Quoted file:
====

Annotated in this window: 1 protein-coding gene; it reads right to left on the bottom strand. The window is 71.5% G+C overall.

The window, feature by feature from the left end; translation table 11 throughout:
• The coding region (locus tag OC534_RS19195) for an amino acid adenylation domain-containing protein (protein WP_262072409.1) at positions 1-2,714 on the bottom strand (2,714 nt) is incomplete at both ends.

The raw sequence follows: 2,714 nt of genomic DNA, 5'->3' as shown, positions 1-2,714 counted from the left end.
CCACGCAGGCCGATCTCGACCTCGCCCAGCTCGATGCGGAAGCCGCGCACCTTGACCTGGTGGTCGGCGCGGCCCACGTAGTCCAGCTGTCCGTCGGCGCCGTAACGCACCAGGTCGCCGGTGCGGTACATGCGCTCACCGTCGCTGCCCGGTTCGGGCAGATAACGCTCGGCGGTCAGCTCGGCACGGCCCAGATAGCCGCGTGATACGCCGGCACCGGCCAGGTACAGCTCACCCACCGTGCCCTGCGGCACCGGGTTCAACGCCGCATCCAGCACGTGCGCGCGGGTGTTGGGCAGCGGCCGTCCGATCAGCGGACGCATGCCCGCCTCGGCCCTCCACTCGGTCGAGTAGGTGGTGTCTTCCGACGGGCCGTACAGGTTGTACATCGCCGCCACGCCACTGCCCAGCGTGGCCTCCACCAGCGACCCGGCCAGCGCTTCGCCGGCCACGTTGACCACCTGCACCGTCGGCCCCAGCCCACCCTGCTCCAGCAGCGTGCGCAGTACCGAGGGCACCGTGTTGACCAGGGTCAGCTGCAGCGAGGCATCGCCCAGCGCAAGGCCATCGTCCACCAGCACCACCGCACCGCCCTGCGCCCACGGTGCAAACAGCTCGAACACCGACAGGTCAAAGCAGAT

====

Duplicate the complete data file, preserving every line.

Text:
Annotated in this window: 1 protein-coding gene; it reads right to left on the bottom strand. The window is 71.5% G+C overall.

The window, feature by feature from the left end; translation table 11 throughout:
• The coding region (locus tag OC534_RS19195) for an amino acid adenylation domain-containing protein (protein WP_262072409.1) at positions 1-2,714 on the bottom strand (2,714 nt) is incomplete at both ends.

The raw sequence follows: 2,714 nt of genomic DNA, 5'->3' as shown, positions 1-2,714 counted from the left end.
CCACGCAGGCCGATCTCGACCTCGCCCAGCTCGATGCGGAAGCCGCGCACCTTGACCTGGTGGTCGGCGCGGCCCACGTAGTCCAGCTGTCCGTCGGCGCCGTAACGCACCAGGTCGCCGGTGCGGTACATGCGCTCACCGTCGCTGCCCGGTTCGGGCAGATAACGCTCGGCGGTCAGCTCGGCACGGCCCAGATAGCCGCGTGATACGCCGGCACCGGCCAGGTACAGCTCACCCACCGTGCCCTGCGGCACCGGGTTCAACGCCGCATCCAGCACGTGCGCGCGGGTGTTGGGCAGCGGCCGTCCGATCAGCGGACGCATGCCCGCCTCGGCCCTCCACTCGGTCGAGTAGGTGGTGTCTTCCGACGGGCCGTACAGGTTGTACATCGCCGCCACGCCACTGCCCAGCGTGGCCTCCACCAGCGACCCGGCCAGCGCTTCGCCGGCCACGTTGACCACCTGCACCGTCGGCCCCAGCCCACCCTGCTCCAGCAGCGTGCGCAGTACCGAGGGCACCGTGTTGACCAGGGTCAGCTGCAGCGAGGCATCGCCCAGCGCAAGGCCATCGTCCACCAGCACCACCGCACCGCCCTGCGCCCACGGTGCAAACAGCTCGAACACCGACAGGTCAAAGCAGAT